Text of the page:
One in four people with diabetes in India may develop diabetic retinopathy, making it the leading cause of blindness among adults. Diabetic retinopathy has become more common as the number of persons with diabetes has risen in recent years.
What Effect Does Diabetes Have On The Eye’s Retina?
To sense light, the eye relies on its retina at the rear. It has nerve cells (neurons), light-detecting photoreceptors, and blood vessels. To function, the retina needs oxygen from the blood to perceive light. Damage to the retina’s blood vessels is a direct result of diabetes. Leakage of fluid and blood from injured veins causes “retinal ischemia,” a medical condition in which the retina does not receive enough blood and oxygen. Retinal cells die, and the retina doesn’t work. Retinal neurons also suffer from the effects of diabetes. A consequence of this is diabetic retinopathy. Focused vision may be affected by diabetic macular edema before diabetic retinopathy sets in. This fluid buildup on the macula can produce hazy vision and visual distortion. Progressed diabetic retinopathy causes sudden vision loss by leaking random vessels in the eye. As blood collects in the eye, the image fades unexpectedly. Retinal detachment is a potentially blinding complication of severe diabetic retinopathy that necessitates immediate medical attention.
Is there a way to prevent diabetic retinopathy?
To avoid complications, people with diabetes should keep their HbA1c below 7%, as the Indian Diabetes Association recommended. As blood glucose directly damages retinal vessels, epidemiological evidence shows that controlling glucose reduces the occurrence and severity of diabetic retinopathy. Although controlling blood pressure may influence the progression of diabetic retinopathy, doing so is not yet known. Controlling cholesterol helps manage diabetes, and reduces diabetic retinopathy risk.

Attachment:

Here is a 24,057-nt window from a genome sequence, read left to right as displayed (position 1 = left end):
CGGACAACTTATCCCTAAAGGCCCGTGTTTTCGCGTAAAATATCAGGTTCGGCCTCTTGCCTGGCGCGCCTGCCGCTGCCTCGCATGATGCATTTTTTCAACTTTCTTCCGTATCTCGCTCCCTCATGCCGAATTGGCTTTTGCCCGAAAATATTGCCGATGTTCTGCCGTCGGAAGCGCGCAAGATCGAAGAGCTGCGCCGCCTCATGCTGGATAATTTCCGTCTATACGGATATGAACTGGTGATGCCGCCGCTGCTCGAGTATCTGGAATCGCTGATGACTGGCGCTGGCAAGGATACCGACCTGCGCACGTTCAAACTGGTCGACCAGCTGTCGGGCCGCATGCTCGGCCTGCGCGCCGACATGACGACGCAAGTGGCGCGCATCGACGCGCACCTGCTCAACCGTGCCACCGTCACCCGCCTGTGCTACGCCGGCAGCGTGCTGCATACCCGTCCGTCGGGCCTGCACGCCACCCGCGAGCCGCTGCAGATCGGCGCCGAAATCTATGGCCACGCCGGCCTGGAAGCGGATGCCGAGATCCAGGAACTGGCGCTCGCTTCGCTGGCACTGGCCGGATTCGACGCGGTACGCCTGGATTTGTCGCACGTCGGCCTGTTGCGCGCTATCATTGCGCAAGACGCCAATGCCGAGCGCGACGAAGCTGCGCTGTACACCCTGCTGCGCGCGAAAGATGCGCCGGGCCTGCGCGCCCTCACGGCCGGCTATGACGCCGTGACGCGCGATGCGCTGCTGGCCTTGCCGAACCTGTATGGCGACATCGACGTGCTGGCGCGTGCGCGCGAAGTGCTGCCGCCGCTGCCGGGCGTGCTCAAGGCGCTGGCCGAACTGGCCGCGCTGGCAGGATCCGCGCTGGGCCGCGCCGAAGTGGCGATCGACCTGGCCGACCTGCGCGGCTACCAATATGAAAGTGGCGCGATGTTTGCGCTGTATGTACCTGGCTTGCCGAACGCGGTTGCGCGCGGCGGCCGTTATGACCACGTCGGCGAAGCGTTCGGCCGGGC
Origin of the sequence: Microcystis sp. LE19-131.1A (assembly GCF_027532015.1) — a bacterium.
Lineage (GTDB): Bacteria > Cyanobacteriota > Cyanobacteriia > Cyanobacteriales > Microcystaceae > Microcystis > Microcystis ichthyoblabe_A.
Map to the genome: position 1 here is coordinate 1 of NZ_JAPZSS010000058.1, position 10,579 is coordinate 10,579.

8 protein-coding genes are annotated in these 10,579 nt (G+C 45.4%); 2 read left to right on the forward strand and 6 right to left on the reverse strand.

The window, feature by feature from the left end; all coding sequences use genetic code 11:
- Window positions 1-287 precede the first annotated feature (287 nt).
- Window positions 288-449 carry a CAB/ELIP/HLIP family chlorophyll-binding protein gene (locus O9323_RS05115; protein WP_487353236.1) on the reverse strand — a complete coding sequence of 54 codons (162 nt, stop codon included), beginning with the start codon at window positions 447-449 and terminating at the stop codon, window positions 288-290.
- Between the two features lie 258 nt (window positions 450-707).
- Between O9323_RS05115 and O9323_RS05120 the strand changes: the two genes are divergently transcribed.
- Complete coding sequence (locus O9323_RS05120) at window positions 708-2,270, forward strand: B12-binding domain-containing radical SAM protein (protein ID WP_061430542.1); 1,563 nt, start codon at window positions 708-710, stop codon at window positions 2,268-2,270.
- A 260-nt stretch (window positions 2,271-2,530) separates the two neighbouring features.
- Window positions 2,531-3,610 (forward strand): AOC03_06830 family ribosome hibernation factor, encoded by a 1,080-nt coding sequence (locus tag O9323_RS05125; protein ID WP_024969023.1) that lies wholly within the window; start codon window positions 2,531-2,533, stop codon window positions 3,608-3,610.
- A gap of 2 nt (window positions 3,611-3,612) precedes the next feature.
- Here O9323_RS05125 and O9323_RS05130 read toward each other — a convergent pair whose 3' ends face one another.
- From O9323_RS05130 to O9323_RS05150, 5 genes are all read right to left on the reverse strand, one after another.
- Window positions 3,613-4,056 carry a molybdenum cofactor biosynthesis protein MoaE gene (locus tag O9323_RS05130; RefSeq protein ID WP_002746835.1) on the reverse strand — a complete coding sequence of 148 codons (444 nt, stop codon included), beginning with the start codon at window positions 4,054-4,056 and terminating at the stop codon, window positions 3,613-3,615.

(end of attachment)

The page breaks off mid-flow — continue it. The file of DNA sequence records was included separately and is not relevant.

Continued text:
As was previously discussed, the retina loses oxygen when blood vessels are damaged. When oxygen levels drop, a signal protein called vascular endothelial growth factor (VEGF) is produced (VEGF). Medical treatments available today can bind VEGF, thereby blocking its effects and preventing diabetic retinopathy. Diabetic macular edema and diabetic retinopathy severity can be alleviated by the work of these “anti-VEGF” experts. Diabetic macular edema may potentially be treated by intravitreal steroid injection.
Diabetic Retinopathy requires meticulous examination and working of patient and strict dietician consult to control diabetes. The retina experts in rana eye hospital would guide you in controlling the eye diseases cause by diabetic retinopathy. The experts in rana eye hospital would treat the condition with standards comparable to best in the world.